Nor are the employee=s claims of consequential depression, an ulcer or left upper extremity problems anything new since the stipulation for settlement. The employee complained of gastrointestinal problems and concerns about left arm overuse as early as June 2000. By July 2000, Dr. Haber had provided work restrictions limiting the employee=s use of the left arm. On August 15, 2000, Dr. Paul diagnosed gastritis, likely related to NSAID use, and referred the employee to a psychologist, noting she was dealing with significant life stressors and had ongoing abdominal discomfort that appeared related to stress and her work injury. The employee continued to receive treatment for these problems, through the date of the stipulation for settlement in June 2001, asserting that her gastritis/ ulcer, depression and left hand, arm and shoulder complaints were a consequence of, and were causally related to, her work injury. There is no evidence of a substantial change in any of these conditions since the time of the award on stipulation.
Nor has there been any significant change in the employee=s ability to work since the award on stipulation. The employee has had significant work restrictions since the date of injury, and was never released to return to work without restrictions. In fact, the most recent work restrictions, submitted by the employee to this court, while still very limiting, are not significantly different from those of Dr. Benjamin following the second surgery, and are less stringent than the restrictions that had been imposed by Dr. McGrail prior to the stipulation for settlement.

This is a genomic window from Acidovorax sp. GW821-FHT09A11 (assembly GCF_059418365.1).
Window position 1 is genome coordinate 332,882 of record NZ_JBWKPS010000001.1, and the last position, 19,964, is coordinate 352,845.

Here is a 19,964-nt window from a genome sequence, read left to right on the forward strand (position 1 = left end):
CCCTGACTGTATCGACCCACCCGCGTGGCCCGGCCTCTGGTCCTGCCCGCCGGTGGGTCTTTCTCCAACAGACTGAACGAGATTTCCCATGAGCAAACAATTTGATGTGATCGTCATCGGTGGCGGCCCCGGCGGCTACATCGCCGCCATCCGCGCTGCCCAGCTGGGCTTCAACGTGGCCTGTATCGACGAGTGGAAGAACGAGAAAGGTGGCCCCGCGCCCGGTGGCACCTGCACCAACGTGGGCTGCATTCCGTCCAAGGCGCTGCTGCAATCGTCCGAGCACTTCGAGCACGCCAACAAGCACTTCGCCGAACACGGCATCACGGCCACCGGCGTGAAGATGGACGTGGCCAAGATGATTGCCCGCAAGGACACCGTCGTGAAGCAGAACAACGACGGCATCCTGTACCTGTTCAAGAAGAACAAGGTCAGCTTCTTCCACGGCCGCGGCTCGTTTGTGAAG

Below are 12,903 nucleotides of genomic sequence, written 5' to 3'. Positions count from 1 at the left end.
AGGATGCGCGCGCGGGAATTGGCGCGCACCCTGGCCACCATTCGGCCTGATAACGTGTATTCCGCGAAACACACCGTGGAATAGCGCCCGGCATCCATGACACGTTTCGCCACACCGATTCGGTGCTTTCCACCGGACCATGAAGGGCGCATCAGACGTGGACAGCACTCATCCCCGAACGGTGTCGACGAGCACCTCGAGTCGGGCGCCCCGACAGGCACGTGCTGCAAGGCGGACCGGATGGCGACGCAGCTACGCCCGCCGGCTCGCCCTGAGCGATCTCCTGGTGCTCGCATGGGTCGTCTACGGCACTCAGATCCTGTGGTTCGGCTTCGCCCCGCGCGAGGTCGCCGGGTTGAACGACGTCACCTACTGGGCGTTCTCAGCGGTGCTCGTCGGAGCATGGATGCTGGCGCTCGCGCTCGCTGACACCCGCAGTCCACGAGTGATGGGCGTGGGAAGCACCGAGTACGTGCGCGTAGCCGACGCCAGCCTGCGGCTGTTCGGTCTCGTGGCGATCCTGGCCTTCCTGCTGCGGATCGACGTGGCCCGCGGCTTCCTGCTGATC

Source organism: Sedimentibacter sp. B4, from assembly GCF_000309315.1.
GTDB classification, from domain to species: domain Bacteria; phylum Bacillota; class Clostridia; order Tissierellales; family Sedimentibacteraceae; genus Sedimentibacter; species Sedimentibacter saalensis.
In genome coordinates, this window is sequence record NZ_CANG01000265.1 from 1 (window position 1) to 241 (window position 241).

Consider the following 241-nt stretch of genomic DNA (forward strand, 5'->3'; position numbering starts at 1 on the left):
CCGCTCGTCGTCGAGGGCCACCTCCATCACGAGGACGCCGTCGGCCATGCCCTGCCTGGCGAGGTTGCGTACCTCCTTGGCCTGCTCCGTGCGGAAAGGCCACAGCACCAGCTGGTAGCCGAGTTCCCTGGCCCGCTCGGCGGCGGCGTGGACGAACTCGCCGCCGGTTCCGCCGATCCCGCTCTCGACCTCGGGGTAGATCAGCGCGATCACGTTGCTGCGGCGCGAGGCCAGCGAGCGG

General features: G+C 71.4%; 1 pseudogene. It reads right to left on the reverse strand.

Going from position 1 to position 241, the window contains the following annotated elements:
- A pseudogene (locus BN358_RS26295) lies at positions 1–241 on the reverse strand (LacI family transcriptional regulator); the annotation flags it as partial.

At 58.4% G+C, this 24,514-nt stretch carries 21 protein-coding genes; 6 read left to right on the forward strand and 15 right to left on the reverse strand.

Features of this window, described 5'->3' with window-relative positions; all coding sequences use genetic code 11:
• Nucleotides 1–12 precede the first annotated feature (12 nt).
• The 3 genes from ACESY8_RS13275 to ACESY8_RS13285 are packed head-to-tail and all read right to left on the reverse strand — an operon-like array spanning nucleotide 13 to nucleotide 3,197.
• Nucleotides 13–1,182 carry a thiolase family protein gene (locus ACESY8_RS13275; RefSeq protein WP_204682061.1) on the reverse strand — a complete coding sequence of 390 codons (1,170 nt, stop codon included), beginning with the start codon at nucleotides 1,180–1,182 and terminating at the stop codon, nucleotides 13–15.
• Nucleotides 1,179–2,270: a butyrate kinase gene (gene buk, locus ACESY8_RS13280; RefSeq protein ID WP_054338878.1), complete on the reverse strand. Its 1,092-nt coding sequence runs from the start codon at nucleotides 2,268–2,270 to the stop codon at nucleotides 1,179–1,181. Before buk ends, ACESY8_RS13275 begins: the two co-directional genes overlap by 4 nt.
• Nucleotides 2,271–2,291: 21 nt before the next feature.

In short, the employee has failed to establish a substantial worsening of her medical condition or significant additional disability since the time of the settlement We, therefore, deny vacation of the July 5, 2001 Award on Stipulation.
3. Medical expenses
In addition to the petition to vacate the award on stipulation, the employee also seeks payment of various medical expenses. Included in the documents submitted by the employee are medical statements and bills for treatment that appears to have been provided both prior to and after the settlement. Some of the medical expenses, which the employee claims were incurred for treatment related to her work injury, were paid by third-party medical insurers or payers. The stipulation for settlement closed out only non-medical benefits and left open reasonable and necessary medical expenses causally related to the employee=s injury. The medical bills may be submitted to the insurer for payment, or the employee may file a medical request.
 NSAID is an acronym for non-steroidal anti-inflammatory medications.